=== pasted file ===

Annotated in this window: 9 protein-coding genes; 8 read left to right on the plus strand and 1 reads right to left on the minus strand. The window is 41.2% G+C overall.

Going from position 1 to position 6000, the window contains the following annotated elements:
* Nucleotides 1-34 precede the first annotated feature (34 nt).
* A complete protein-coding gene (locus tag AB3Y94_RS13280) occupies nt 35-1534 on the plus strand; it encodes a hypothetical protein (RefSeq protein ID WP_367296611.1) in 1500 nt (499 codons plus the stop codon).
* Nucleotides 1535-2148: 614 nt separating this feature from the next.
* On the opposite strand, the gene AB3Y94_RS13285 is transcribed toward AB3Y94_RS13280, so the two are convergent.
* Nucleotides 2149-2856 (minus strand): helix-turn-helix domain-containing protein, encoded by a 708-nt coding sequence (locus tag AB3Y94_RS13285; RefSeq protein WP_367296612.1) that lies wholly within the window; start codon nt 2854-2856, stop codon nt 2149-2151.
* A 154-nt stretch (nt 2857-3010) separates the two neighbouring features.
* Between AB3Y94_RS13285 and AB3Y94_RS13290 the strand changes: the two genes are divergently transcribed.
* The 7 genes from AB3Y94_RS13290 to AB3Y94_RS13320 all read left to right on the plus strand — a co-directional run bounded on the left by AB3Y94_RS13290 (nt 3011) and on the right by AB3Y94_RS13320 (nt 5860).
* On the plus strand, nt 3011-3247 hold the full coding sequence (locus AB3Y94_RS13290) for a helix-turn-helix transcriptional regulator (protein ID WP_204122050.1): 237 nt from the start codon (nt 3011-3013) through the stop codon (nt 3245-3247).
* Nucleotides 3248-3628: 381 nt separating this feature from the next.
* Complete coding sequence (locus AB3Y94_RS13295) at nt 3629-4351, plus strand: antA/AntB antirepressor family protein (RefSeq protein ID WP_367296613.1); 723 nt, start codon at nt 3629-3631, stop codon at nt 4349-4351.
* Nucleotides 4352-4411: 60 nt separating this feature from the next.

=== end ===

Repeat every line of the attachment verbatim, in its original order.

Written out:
Annotated in this window: 9 protein-coding genes; 8 read left to right on the plus strand and 1 reads right to left on the minus strand. The window is 41.2% G+C overall.

Going from position 1 to position 6000, the window contains the following annotated elements:
* Nucleotides 1-34 precede the first annotated feature (34 nt).
* A complete protein-coding gene (locus tag AB3Y94_RS13280) occupies nt 35-1534 on the plus strand; it encodes a hypothetical protein (RefSeq protein ID WP_367296611.1) in 1500 nt (499 codons plus the stop codon).
* Nucleotides 1535-2148: 614 nt separating this feature from the next.
* On the opposite strand, the gene AB3Y94_RS13285 is transcribed toward AB3Y94_RS13280, so the two are convergent.
* Nucleotides 2149-2856 (minus strand): helix-turn-helix domain-containing protein, encoded by a 708-nt coding sequence (locus tag AB3Y94_RS13285; RefSeq protein WP_367296612.1) that lies wholly within the window; start codon nt 2854-2856, stop codon nt 2149-2151.
* A 154-nt stretch (nt 2857-3010) separates the two neighbouring features.
* Between AB3Y94_RS13285 and AB3Y94_RS13290 the strand changes: the two genes are divergently transcribed.
* The 7 genes from AB3Y94_RS13290 to AB3Y94_RS13320 all read left to right on the plus strand — a co-directional run bounded on the left by AB3Y94_RS13290 (nt 3011) and on the right by AB3Y94_RS13320 (nt 5860).
* On the plus strand, nt 3011-3247 hold the full coding sequence (locus AB3Y94_RS13290) for a helix-turn-helix transcriptional regulator (protein ID WP_204122050.1): 237 nt from the start codon (nt 3011-3013) through the stop codon (nt 3245-3247).
* Nucleotides 3248-3628: 381 nt separating this feature from the next.
* Complete coding sequence (locus AB3Y94_RS13295) at nt 3629-4351, plus strand: antA/AntB antirepressor family protein (RefSeq protein ID WP_367296613.1); 723 nt, start codon at nt 3629-3631, stop codon at nt 4349-4351.
* Nucleotides 4352-4411: 60 nt separating this feature from the next.